Stereophile Class A+ 2019 recommended SACD, DVD-A, CD player, Transport, & Media Player
One-owner, purchased from factory in Nov of 2016, PS Audio DirectStream Memory Player in very good condition. Aside from some minor scuffs <see photos> on top gloss-black lid from normal dusting, unit functions as it did when new, very conservatively rated 8/10. Fully tested with PS Audio DAC Sr / D'Agostino Momentum electronics / Magico S7 speakers for several days. This player's sound and functionality are both excellent. Includes the original power cord, remote, batteries, owner's manual, and original factory double box, with air spring suspension inner box system. This sale also includes the PS Audio I2S cable, a $459 cable when new! Also included are a set of four A/V RoomService Equipment Vibration Protectors, $159 new. Price includes PayPal and/or AudioGon Express Checkout fees, shipping, insurance - everything to your door. I have over a decade and hundreds of 100% positive feedback and ship the same day I receive payment. Herndon Audio can accept AudioGon Express Checkout, PayPal, Visa, Mastercard, American Express, Discover, check in the mail, etc.
<from Stereophile recommend components 2019 Class A+> PS Audio DirectStream Memory Player: $5999
PS Audio's DirectStream Memory Player retains the Digital Lens RAM of its predecessor, the PerfectWave Transport—but here it buffers the digital throughput only enough to stay ahead of the bitstream. (The PerfectWave delayed the music signal by as much as 30 seconds.) As with other contemporary PSA products, the DirectStream Memory Player uses proprietary code on field-programmable gate arrays (FPGAs). Its mechanical-drive innards are based on those of an Oppo universal disc player, a result of which is the new transport's ability to play Blu-ray discs—without video output—and, when used with PS Audio's own DirectStream DAC, the DSD layers of SACDs. (A proprietary PS Audio handshake protocol had to be developed to prevent the DirectStream Memory player from outputting DSD, which would violate Sony's copyrights.) In comparing the sound of the DirectStream Memory Player to that of his PerfectWave Transport, RD noted an improvement in CD playback that, ironically or not, reduced "the margin of superiority of DSD over CD." He concluded that "there's life in the ol' CD yet."
PS Audio DirectStream Memory Player universal transport Robert Deutsch
| Sep 26, 2017
The first time I heard a CD player in my own system was in 1983, the first year of the format's introduction in the West. CD players were generally hard to come by, but I had a friend who worked for Sony, and he came over with his new toy: Sony's next-to-top-of-the-line CD player. (I think it was a CDP-501.) We connected it to my system—at the time, Quad ESLs driven by a Luxman tube amplifier, with a Linn turntable—and listened to some Sony demo CDs.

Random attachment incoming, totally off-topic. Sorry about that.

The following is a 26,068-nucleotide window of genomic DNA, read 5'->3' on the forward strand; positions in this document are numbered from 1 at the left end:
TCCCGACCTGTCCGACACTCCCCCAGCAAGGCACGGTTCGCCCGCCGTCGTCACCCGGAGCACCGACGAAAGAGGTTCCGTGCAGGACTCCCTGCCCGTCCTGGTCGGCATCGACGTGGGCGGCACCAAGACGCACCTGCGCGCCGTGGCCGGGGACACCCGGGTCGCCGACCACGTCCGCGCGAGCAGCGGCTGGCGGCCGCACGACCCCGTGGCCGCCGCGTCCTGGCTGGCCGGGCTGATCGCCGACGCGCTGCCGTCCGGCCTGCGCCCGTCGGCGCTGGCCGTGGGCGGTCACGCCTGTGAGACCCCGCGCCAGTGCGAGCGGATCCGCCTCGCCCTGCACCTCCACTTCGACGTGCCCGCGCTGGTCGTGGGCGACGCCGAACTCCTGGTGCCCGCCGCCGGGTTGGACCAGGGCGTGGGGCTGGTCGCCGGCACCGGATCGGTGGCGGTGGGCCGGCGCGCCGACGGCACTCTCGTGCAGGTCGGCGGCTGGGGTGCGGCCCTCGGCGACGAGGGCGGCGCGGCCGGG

My friend was delighted with the results. "There's no noise! No clicks, no pops, no rumble!" I had to agree—the lack of noise was impressive. As for the music—well, less so. The sound was bright and harsh, especially massed strings. Piano was better, crisp and dynamic, but voices had more of an edge. I didn't want to spoil his enjoyment, but I wasn't convinced. However, I was intrigued, and determined to find out if CDs could be made to sound better.
So began a long journey. In the more than three decades since, I've owned CD players and DACs made by Arcam, Audio Alchemy, Ayre Acoustics, Mission, Perpetual Technologies, Philips, PS Audio, and Sony. (I don't stream or download.) What encouraged me was that while the Compact Disc itself is a closed system with 16-bit resolution and a 44.1kHz sampling rate, the sound quality of CD playback continued to improve. For me, the greatest improvement came with PS Audio's PerfectWave transport and PerfectWave DirectStream DAC. The combination sounded really good right off the bat, with upgrades of the DAC's firmware (or, as PS Audio calls it, Operating System) producing further improvements.
Can you improve on perfection?
By perfection I don't mean Perfect Sound Forever, Philips and Sony's much-ridiculed claim for the Compact Disc, but PS Audio's name for their first transport: the PerfectWave Transport (PWT). The PWT used what PS Audio called the Digital Lens—a massive RAM buffer that isolates the digital data from the optical drive and laser mechanism, sending the buffered output with a low-jitter clock to the DAC. It's then up to the DAC to turn the resulting bitstream into music. Sounds good—and it did—but can you improve on perfection?